County leaders see growing need for mental health co-responders working with police

Johnson County Mental Health Center Director Tim DeWeese said Johnson County is seeing more calls to police departments for people experiencing mental health problems.

The number of mental health-related 911 calls continues to climb in northeast Johnson County. And to meet that growing need, Johnson County Mental Health is deploying a second mental health co-responder to assist law enforcement agencies in the Shawnee Mission area.

This second staff member will split focus on assisting the police departments of Prairie Village and Leawood. The existing northeast area co-responder will continue responding to mental health-related calls across five police jurisdictions and eight other cities in northeast Johnson County.

Tim DeWeese, director of the Johnson County Mental Health Center, said the need for mental health co-responders is “definitely there,” as the data shows.

“Right now, what’s happening is that what we’ve found is that the one co-responder for all of those cities and those seven police departments — to share one co-responder — it wasn’t enough,” DeWeese said.

DeWeese said the sheriff’s department has also budgeted and planned for an additional co-responder to cover the unincorporated parts of the county, such as the areas surrounding Gardner, DeSoto and Edgerton.

The county is looking for candidates for the two additional co-responder positions. DeWeese said they hope to have the new staff members ready by March.

Leawood police chief Troy Rettig said the increase in mental health-related calls in Leawood is consistent with increases seen regionally and nationwide.

“As that has occurred, that’s where you see this need being addressed, at least in Johnson County, by these co-responder positions,” Rettig said. “There’s definitely been an increase in calls that have a mental health component.

“It’s a great asset for us to have. The accessibility did nothing but promote our officers’ comfort and knowledge in dealing with mental health.”

DeWeese added that the department has been in talks with AdventHealth Shawnee Mission about sharing some of the costs of the northeast area co-responder.

Reduction of stigma surrounding mental illness could play a factor in increased call volume

The new co-responder will assist police in Leawood and Prairie Village.

Johnson County Mental Health first began deploying a mental health co-responder to law enforcement agencies in the northeast Johnson County in 2017. That staff member, known as the northeast co-responder, assists with mental health-related calls in 10 cities and seven police departments within the I-435 loop, covering Fairway, Leawood, Merriam, Mission, Mission Hills, Mission Woods, Prairie Village, Roeland Park, Westwood and Westwood Hills.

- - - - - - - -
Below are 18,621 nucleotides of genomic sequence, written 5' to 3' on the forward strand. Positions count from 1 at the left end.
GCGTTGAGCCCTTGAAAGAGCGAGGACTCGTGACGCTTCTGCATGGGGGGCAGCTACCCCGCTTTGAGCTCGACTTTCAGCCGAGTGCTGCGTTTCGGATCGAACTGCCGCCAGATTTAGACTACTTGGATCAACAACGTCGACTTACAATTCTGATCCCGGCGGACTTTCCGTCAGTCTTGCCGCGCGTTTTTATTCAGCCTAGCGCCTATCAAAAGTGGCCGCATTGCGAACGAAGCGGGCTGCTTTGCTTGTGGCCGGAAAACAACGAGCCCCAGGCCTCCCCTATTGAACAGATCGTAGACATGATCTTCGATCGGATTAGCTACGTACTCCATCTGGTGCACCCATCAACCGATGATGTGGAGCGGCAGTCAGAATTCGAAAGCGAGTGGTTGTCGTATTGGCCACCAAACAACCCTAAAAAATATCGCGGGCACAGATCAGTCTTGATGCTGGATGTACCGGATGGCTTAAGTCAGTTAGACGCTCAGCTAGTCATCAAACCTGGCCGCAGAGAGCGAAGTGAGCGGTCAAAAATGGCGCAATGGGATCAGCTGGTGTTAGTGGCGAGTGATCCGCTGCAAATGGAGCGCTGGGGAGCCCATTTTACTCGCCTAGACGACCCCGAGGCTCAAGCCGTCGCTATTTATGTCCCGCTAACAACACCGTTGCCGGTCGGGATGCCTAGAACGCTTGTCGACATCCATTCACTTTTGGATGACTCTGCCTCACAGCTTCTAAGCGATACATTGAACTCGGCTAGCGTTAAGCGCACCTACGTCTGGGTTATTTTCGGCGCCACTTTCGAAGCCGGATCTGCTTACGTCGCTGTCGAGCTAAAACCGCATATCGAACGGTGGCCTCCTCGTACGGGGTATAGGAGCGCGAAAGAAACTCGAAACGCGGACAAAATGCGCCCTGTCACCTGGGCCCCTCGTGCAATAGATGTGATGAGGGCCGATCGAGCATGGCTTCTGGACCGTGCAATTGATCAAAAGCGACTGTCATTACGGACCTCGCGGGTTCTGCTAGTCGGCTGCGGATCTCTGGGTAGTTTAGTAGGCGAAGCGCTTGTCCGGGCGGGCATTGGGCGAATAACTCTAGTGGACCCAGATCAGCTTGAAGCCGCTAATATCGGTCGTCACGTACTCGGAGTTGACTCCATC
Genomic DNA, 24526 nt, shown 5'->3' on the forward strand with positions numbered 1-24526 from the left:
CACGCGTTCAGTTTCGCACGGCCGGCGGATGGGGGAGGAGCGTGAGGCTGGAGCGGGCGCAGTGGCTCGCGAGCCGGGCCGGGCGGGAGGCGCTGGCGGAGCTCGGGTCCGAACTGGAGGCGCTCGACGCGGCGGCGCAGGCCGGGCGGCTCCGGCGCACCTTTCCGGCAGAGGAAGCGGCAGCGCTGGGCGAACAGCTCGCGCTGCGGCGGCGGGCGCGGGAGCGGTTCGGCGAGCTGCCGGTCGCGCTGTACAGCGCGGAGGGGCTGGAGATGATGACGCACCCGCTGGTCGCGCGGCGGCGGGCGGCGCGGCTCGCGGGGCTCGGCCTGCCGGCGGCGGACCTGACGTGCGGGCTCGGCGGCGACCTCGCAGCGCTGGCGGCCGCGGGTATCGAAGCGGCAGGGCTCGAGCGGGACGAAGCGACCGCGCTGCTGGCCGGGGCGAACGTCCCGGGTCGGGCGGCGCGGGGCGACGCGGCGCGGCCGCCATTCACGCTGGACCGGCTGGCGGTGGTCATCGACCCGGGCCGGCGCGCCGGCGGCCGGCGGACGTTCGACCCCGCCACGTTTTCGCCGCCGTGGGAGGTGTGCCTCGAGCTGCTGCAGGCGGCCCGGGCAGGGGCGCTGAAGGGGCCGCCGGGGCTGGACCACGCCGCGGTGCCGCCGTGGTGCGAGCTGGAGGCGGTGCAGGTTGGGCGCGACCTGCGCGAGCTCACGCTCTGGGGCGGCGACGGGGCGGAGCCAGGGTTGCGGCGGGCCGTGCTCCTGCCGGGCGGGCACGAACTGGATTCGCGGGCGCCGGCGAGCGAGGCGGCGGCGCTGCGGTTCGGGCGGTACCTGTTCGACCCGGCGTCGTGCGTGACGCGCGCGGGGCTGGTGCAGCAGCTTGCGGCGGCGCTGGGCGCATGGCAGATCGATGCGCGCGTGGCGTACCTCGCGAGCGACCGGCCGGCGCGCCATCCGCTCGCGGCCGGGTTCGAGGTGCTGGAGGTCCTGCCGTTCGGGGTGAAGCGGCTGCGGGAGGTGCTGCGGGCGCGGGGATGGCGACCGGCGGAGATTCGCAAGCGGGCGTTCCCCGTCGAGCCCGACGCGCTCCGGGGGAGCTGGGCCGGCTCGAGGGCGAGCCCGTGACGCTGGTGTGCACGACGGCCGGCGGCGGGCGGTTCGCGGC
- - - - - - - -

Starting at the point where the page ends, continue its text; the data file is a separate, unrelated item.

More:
Shawnee and Lenexa first joined the system in July 2016 by sharing their own co-responder in July 2016. The two cities have had their own full-time co-responder since January 2018.

From 2016 to 2017 alone, mental health co-responders countywide had a 448 percent increase in the number of calls with which they assisted law enforcement agencies —  from 1,675 in 2016 to 9,193 in 2017.

Besides that, mental health-related calls tend to have “the most complexity” and often take more time for police to handle than other calls, DeWeese said. As such, having a mental health co-responder has helped law enforcement agencies decrease the amount of time spent and cost savings in personnel time on those types of calls, he added.
Lenexa is in the process of requesting an additional co-responder from the county.

Dawn Layman, Lenexa deputy police chief, said that in 2018, the Lenexa Police Department responded to more than 900 mental health-related calls — about 50 more than in 2017.

The reduction in stigma surrounding mental illness could be contributing to the increase in mental health-related calls, DeWeese said, citing recent uptick in calls to the center’s crisis hotline. However, he thinks there’s still “a long way to go” to get people the assistance they need.

“I think people are more willing to reach out for help today than they were, say, even five years ago,” DeWeese said.

To date, Johnson County Mental Health employs seven co-responders countywide to respond to 11 police jurisdictions and 14 cities, including two who exclusively cover Overland Park and two others covering Olathe.

Each co-responder costs roughly $140,000; $100,000 of personnel costs are absorbed by each participating city and law enforcement agency, DeWeese said. Overhead costs of $40,000 per staff member are covered by Johnson County Mental Health.

In addition to providing mental health co-responders, Johnson County also trains local law enforcement officers on crisis intervention and mental health first aid, DeWeese said.